Dubai is also as shopping center haven. Whether it be gold, electronics, carpets, spices, textiles or crafts, this city caters to even the most demanding clients.
The city is also home to some of the grandest shopping centers in the Middle East, which in turn house the boutiques of some of the most luxurious firms in the world. High-couture, state-of-the-art electronics, furniture, home décor accessories, and traditional Arab crafts are all found in these locations.
Unforgettable experiences can be found while navigating through the most of antique markets and the narrow roads found at Meena Bazzar, Karama and the Naif area, all of products that have from international brands, leather or textile products and Arab perfumes.
Dubai is not only growing at a truly phenomenal speed but it is the scale, design and sheer quality of the new developments that is making the world sit up in astonishment. The city has the largest marina in the world, the largest man-made harbor, the biggest artificial island and largest motorway intersection, it also has the world’s tallest hotel, the spectacularly designed 1053 feet high, Burj-al-Arab, the only 7-star hotel in the world.
The Burj-al-Arab represents Dubai, symbolically, like the Sydney Opera House represents Sydney and the Eiffel Tower, Paris.
Dubai skyscraper, the Al Burj Tower, being constructed by Nakheel, the adventurous and highly innovative Dubai Government owned civil engineering company, will be even taller. Some even suggest that Al Burj could end up a kilometre.
Apart from the Burj-al-Arab Hotel completed in 2000, there is the beautiful, wave-shaped Jumeirah Beach Hotel; the sleek lines of the twin Jumeirah Emirates Towers; Carlos Ott’s National Bank of Dubai; Hilton Dubai Creek and several others. In fact, there are luxuriously designed 5-Star hotels all over Dubai.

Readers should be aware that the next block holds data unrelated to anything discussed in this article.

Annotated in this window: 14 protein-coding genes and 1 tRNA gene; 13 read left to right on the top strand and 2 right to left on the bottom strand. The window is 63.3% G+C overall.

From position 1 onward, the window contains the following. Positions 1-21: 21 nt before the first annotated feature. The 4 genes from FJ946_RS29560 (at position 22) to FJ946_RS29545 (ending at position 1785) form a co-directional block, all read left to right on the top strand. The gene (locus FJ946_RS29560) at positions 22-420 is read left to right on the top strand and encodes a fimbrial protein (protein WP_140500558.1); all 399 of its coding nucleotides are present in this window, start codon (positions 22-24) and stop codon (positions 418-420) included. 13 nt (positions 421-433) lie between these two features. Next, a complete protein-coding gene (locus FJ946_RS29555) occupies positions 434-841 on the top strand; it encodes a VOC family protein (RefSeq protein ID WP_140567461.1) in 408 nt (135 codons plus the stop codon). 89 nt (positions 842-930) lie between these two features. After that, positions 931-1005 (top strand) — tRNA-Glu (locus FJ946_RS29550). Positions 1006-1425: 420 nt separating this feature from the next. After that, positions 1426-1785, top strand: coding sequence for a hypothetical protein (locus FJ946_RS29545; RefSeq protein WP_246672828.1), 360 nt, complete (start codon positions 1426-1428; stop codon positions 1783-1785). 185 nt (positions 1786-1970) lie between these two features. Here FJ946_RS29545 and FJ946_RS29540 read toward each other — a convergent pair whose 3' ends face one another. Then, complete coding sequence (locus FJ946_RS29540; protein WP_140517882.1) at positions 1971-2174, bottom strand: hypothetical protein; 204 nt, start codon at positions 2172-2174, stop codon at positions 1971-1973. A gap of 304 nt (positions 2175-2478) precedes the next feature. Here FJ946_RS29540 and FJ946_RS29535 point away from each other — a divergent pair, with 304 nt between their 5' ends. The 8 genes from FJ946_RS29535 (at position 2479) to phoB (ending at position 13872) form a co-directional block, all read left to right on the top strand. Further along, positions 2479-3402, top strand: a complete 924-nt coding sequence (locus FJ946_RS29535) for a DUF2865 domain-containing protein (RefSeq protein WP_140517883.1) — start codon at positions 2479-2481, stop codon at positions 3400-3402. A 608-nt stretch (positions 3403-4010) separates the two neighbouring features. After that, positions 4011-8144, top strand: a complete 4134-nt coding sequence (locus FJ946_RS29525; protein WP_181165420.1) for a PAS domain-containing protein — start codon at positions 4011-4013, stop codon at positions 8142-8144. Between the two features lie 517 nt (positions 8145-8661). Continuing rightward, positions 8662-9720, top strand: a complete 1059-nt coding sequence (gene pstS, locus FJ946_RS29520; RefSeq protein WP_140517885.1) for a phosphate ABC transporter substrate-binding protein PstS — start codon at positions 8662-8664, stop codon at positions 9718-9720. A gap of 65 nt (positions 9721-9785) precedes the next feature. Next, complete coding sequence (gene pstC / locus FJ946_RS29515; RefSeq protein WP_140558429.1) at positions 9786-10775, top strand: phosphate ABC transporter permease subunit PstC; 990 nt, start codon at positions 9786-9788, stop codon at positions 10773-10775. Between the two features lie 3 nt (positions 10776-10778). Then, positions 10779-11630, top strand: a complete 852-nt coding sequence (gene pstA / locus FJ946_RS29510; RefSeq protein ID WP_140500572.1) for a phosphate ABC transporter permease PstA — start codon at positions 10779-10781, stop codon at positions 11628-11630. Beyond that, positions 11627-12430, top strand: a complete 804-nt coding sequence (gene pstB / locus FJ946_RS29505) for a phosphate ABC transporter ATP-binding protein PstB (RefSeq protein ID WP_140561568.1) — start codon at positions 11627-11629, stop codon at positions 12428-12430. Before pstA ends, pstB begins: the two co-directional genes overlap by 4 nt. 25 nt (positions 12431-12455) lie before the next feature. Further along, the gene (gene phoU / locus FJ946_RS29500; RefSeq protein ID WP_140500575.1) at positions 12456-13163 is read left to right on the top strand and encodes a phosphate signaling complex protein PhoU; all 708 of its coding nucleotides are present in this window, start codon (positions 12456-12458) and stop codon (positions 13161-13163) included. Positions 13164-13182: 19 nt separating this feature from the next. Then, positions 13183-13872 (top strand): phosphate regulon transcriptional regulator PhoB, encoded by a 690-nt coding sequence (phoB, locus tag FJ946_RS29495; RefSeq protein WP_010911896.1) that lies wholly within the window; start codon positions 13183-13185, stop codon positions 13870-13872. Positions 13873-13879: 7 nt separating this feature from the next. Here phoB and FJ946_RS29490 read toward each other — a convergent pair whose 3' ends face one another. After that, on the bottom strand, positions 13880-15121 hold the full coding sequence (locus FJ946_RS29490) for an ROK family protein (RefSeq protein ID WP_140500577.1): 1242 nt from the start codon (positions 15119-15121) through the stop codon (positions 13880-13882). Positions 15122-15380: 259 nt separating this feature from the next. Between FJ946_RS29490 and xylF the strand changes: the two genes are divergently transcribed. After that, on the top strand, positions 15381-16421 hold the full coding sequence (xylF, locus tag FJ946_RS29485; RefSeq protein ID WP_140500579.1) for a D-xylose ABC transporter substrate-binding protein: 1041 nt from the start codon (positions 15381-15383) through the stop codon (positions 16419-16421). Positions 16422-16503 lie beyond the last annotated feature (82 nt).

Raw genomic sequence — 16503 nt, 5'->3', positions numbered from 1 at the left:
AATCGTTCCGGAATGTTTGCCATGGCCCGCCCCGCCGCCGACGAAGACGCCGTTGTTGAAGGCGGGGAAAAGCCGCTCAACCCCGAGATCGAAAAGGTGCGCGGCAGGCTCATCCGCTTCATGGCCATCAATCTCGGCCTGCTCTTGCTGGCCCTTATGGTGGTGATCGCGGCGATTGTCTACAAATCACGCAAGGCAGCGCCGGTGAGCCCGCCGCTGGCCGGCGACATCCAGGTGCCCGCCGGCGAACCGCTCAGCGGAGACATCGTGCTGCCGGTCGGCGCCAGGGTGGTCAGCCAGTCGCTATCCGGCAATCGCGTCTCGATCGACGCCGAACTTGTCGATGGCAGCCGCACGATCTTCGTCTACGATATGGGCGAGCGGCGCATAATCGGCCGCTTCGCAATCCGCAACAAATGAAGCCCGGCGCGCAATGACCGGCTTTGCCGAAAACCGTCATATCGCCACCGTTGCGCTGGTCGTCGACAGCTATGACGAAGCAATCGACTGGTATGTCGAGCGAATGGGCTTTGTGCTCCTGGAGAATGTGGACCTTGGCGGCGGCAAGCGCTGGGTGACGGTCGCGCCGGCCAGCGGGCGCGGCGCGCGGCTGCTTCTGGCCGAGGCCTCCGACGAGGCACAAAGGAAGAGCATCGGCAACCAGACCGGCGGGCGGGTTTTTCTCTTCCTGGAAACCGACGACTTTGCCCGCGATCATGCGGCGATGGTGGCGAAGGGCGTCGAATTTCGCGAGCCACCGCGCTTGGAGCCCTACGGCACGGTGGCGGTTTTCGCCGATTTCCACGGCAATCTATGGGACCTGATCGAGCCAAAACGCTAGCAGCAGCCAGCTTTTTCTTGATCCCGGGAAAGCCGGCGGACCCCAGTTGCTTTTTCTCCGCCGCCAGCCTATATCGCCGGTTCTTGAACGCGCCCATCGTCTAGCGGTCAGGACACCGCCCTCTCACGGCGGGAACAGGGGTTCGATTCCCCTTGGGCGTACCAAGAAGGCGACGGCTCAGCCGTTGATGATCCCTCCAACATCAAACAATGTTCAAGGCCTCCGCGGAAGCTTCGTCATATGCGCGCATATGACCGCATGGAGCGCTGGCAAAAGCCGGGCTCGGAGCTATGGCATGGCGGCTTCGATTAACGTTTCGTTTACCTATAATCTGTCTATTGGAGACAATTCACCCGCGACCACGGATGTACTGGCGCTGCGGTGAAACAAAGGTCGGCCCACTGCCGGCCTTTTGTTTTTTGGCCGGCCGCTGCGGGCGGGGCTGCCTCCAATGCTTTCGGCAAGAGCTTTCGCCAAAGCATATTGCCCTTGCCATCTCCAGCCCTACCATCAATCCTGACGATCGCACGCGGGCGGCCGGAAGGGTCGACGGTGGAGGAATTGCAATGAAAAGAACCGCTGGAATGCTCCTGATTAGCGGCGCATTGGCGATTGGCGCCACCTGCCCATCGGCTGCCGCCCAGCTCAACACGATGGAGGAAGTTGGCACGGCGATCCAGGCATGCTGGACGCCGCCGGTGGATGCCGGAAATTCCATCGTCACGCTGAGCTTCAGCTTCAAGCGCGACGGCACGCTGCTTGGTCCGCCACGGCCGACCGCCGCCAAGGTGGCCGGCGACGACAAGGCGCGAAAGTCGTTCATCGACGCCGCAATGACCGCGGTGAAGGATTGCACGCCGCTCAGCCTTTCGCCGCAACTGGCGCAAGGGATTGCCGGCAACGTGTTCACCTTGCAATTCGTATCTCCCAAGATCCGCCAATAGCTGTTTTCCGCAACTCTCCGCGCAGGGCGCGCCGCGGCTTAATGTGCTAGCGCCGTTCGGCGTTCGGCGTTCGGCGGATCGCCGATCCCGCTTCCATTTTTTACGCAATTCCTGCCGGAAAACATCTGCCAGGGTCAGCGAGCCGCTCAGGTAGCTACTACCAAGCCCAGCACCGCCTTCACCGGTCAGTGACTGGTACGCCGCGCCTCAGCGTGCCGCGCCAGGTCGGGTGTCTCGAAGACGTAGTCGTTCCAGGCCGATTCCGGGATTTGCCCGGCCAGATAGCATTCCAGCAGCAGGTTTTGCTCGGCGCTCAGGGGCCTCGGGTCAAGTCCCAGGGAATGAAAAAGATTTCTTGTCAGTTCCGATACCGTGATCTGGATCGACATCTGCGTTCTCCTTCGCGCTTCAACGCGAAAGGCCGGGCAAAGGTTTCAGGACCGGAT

International architects’ drawing boards are stacked with plans for future Dubai cities-within-cities.This city is constructing even greater wonders in the waters of the Arabian Gulf. The Palm Jumeirah, the first of three palm tree shaped islands has been completed, using sand dredged from the bottom of the sea and then blown up to form an island, in the shape of a palm, as the building land. Close to 5000 villas and luxury apartments have been built along the fronds and trunk of Palm Jumeirah. There are also hotels, restaurants, shops and other amenities.
In front of Palm Jumeirah, along the shores of Jumeirah Beach, there is a string of 5-Star Luxury hotels. Behind them is the superb Dubai Marina, the world’s largest marina, which is surrounded by luxury apartment towers and offices.
The second island of The Palm trilogy, The Palm Jebel Ali, is being constructed in Dubai Waterfront, near the man made harbour of Jebel Ali, about 45 minutes drive south of central Dubai, en route to Abu Dhabi.
Dubai Waterfront is being created with the vision of becoming an unparalleled getaway for residents and visitors alike, with an array of luxury hotels, beachside villas, shoreline apartments, dive sites, a variety of entertainment and leisure activities and even water homes built on stilts that spell out an Arabic poem written by his Highness Sheikh Mohammed bin Rashid al Maktoum, the far-sighted ruler of Dubai.
Further north in Dubai, above Port Rashid and Dubai Creek, the even larger Palm Deira is under construction in the waters of the Gulf. This is the third and final part of the Palm trilogy. Just off-shore from Deira, the old bustling commercial district north of the Creek, Deira Island is being created, using dredged sand from the bottom of the Gulf.
If the Palms appear to be fantastic feats of marine engineering, another scheme out in the waters of the Arabian Gulf, is even more mind-boggling. This is known as The World. It is being constructed about three miles off Jumeirah Beach, in between The Palm Jumeirah and Palm Deira.
“The World” consists of sand islands constructed from dredged sand, in the shape of a world map! From the sky, the shape of The World will be clear. Businesses and individuals from the various countries represented in The World, will be able to purchase their own particular island and build hotels, restaurants etc to represent their national culture on it.
The biggest, the Mall of the Emirates, has over 400 shops selling every product imaginable. It even has a Carrefour supermarket, Harvey Nicholls, Debenhams and a myriad designer-label shops, plus a multi-screen cinema. It also has a massive children’s play area called Magic Planet, and dozens of cafes and restaurants.